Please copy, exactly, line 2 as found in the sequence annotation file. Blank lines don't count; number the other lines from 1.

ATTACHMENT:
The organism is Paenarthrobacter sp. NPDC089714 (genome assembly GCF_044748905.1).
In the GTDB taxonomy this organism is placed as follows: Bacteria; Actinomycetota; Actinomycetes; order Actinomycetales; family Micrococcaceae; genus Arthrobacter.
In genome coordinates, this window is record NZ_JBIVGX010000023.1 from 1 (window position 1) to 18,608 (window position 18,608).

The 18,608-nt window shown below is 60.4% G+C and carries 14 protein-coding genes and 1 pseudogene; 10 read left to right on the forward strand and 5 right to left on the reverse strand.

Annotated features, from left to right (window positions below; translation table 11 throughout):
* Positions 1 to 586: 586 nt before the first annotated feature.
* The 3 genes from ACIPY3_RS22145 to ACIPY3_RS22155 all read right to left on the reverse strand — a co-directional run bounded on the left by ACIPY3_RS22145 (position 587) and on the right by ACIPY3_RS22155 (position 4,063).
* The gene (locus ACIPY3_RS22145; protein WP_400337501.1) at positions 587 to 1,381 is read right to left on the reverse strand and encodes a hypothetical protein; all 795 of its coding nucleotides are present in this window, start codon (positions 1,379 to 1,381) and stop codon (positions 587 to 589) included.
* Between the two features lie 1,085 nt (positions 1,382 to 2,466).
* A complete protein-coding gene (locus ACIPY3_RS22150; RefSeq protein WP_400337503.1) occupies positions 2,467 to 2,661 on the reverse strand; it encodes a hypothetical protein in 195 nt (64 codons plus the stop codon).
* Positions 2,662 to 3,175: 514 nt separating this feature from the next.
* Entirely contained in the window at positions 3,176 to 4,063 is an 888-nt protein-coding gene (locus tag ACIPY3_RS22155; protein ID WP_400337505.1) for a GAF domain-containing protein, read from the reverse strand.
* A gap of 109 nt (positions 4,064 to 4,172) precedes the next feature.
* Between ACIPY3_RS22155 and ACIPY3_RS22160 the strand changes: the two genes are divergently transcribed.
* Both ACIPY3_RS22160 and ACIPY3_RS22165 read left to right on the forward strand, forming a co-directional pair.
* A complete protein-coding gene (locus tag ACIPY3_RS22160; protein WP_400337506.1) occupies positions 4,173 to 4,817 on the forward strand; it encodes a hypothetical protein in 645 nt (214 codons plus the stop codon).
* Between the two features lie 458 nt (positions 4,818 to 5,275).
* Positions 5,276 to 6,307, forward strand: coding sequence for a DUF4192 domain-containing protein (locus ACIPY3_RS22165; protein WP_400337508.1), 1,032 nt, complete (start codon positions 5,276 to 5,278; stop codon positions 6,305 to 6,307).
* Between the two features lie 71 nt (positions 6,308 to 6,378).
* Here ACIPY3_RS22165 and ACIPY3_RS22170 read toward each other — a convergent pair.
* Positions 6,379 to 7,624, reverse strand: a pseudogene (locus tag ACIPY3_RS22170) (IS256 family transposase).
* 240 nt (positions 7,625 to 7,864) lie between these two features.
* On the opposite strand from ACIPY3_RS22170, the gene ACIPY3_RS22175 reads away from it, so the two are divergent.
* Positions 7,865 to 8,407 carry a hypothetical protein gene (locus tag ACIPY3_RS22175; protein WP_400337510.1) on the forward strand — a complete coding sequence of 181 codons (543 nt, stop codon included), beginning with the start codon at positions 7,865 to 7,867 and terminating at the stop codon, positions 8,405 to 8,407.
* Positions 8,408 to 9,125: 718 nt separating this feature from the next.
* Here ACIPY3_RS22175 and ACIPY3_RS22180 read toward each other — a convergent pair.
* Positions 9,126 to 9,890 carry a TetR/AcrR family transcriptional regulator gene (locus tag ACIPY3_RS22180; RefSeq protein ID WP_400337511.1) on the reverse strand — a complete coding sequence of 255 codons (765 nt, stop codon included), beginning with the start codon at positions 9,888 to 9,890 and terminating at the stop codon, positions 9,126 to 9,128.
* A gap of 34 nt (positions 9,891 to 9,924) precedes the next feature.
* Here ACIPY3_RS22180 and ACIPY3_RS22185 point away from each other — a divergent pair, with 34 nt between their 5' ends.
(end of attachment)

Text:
In the GTDB taxonomy this organism is placed as follows: Bacteria; Actinomycetota; Actinomycetes; order Actinomycetales; family Micrococcaceae; genus Arthrobacter.